How to prepare for electric vansBack
As the pressure on diesel emissions mounts, delegates to Fleet Live will have the chance to hear how one of Britain’s most progressive and environmentally-aware fleets is evaluating the use of electric vans (EVs). Anglian Water is about to engage in a trial after using insight from telematics data to access mileage patterns and identify vehicles that could operate within the range of battery power.
“Analysing that information has allowed me to dispel any hearsay about how far people travel,” said Anglian Water head of fleet services Stewart Lightbody. “I can now see on a daily basis what work travel in our commercial vehicles looks like.” The results revealed an annual mileage of 10,000 miles per year is not uncommon, a headline figure well within the range of battery power. That said, it’s not the total distance, but the journey patterns, that will make the difference to the success or failure of EVs.
Anglian Water technicians drive their vans home in the evening, ready to go directly to their first job in the morning, but have no private use of the vehicles. The company wants to avoid any complications from employees having to recharge EVs at home overnight, so Lightbody has focused on the movement of the vans during the working day.
“If we can build the recharging infrastructure on our own sites, which is where a lot of these vehicles visit, then we could create a network where EVs could do their job without any range anxiety, and without having to charge at home,” he said.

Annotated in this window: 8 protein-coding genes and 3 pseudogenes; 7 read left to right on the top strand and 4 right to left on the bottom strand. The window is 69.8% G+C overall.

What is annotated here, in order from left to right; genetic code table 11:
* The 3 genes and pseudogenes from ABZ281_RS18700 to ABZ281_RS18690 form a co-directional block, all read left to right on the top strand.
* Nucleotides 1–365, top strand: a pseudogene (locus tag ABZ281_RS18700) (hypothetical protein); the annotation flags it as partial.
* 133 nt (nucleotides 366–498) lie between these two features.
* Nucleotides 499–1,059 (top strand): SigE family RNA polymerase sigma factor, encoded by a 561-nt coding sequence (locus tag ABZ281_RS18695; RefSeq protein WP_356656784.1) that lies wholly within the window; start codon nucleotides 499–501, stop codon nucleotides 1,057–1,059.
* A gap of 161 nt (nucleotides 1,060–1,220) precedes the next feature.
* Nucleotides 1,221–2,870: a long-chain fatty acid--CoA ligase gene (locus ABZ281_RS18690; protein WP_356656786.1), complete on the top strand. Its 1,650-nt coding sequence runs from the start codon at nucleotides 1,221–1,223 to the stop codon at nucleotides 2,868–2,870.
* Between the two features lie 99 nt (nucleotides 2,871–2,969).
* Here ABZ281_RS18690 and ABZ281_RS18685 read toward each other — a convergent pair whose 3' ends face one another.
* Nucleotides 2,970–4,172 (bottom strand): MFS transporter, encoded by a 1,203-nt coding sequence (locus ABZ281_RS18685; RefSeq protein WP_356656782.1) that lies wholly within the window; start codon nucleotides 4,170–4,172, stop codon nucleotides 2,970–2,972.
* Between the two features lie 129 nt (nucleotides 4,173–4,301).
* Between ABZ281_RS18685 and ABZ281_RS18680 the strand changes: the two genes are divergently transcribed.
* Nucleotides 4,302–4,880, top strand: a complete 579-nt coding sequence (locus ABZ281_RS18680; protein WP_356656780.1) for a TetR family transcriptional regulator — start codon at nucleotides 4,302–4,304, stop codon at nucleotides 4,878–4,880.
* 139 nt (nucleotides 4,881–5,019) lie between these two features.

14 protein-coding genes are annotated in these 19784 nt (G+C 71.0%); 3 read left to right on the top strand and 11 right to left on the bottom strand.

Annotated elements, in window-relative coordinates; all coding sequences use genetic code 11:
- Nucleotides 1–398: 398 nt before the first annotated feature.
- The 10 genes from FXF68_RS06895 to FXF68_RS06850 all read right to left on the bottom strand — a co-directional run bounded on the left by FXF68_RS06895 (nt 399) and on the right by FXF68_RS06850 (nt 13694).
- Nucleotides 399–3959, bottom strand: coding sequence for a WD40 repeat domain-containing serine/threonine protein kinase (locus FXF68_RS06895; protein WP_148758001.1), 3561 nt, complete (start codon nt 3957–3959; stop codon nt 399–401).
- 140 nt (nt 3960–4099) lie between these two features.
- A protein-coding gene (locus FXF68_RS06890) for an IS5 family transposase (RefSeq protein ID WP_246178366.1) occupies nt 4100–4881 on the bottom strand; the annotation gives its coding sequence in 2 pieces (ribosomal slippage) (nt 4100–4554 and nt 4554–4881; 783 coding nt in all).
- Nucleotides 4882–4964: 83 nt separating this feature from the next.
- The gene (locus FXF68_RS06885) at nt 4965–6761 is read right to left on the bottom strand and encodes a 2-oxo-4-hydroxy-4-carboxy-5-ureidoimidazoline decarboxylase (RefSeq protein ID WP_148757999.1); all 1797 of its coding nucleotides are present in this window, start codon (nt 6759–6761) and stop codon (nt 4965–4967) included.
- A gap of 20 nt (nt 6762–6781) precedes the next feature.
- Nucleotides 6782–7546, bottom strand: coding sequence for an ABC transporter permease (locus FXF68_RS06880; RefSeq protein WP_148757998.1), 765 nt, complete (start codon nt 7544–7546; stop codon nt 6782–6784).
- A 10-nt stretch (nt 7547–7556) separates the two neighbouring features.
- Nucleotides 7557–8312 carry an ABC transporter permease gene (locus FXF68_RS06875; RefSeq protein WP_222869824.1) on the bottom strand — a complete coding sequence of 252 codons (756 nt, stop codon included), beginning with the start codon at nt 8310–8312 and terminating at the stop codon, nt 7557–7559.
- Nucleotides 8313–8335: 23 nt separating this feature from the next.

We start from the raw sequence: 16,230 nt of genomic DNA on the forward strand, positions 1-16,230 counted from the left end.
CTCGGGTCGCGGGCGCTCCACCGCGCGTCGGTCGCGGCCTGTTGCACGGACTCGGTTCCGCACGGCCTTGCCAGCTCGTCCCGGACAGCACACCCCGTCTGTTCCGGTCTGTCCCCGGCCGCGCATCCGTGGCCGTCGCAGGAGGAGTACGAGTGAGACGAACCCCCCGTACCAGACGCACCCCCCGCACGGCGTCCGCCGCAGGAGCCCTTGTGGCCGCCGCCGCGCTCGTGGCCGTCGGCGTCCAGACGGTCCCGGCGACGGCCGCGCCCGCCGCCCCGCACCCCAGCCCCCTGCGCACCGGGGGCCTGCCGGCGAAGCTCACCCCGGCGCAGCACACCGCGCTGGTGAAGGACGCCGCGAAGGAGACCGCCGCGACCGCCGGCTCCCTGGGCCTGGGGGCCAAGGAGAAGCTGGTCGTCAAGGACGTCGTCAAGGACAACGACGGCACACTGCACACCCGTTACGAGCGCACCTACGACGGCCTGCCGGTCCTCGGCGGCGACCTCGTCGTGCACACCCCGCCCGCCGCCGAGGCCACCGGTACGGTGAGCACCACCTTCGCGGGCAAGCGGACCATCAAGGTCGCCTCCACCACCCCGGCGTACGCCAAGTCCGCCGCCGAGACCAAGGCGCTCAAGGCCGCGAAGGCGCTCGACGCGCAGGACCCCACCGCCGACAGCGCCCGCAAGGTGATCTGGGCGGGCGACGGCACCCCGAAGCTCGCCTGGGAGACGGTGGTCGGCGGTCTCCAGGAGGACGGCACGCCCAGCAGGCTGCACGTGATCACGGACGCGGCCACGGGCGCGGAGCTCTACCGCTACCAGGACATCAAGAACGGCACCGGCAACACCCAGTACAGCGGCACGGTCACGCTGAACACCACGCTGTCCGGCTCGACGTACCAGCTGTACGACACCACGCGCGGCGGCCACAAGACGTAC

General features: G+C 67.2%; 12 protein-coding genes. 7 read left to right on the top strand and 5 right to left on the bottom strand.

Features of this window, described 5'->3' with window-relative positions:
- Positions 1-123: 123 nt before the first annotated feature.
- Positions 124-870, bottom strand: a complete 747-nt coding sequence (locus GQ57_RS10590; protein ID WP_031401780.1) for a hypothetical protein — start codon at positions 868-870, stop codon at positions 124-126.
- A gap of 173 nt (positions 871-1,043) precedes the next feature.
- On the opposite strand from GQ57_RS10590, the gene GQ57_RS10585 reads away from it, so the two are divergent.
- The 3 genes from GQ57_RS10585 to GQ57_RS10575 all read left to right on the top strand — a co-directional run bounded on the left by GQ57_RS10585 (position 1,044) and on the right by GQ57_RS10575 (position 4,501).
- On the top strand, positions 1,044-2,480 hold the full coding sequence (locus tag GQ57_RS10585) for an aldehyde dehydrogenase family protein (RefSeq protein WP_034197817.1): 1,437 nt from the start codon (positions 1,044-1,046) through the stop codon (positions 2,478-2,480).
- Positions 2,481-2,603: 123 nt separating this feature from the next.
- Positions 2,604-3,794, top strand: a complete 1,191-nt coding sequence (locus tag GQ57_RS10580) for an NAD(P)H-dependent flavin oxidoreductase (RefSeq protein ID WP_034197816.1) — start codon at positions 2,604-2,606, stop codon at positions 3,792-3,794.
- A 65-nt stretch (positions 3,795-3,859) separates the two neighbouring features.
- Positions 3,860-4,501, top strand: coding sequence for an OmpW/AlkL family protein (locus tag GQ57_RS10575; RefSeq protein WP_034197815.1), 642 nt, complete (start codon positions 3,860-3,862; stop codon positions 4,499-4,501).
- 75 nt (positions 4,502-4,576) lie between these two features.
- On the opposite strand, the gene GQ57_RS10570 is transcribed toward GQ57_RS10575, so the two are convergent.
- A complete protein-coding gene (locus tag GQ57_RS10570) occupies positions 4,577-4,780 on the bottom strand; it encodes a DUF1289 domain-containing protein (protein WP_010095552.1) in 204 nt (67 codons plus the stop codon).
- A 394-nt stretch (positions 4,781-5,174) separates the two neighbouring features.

“If they have access to charging points during the day, then recharging just becomes an at-work activity while they are doing other work.”
Electrification will come initially to the smaller vans on the water utility’s fleet, where payload and capacity are less of an issue. Lightbody said this project is not a signal that Anglian Water will replace all vehicles with electric versions, and said the bigger mobile workshop vans with heavy equipment on board will still be diesel-powered.
He has, however, found managers and engineers eager to be part of the ‘proof of concept’ trial.
“It’s all very well me looking through all the possibilities that telematics say on paper will work, but what we have not yet done is give a vehicle to an individual to see if it works in reality – what if he forgets to charge it at site A, will he still make it to site B?” said Lightbody. “We won’t be treating the vehicles with kid gloves. We’ll find out if the 100-mile range manufacturers are quoting is real. And does it enable us to go to work and deliver our service to customers without compromise?”
He’s keen to explore the practicality of whether the company can build and rack a van with everything its engineers need, while leaving adequate payload for other equipment. And to find out how much that blunts the performance of the battery.
“We will start with six vans, build them, weigh them and then spend six months evaluating the feedback, the performance data, the charging data, how much it’s costing to charge them, what kind of return we are getting and then build the information into a business case for the volumes of vehicles we could deploy,” said Lightbody.
If successful, there’s the potential to roll out electric power to as many as 200 vans, although this would involve other significant investment.
Hear Stewart Lightbody speak at Fleet Live about the data he has gathered and the processes he has undertaken to prepare for a trial of electric vans, and, if deliveries go to plan, about the company’s initial experiences of running zero-emission vans. Click here to download the latest agenda.
Plan your Fleet Live Visit
When? 9th - 10th October 2018
Where? NEC, Birmingham
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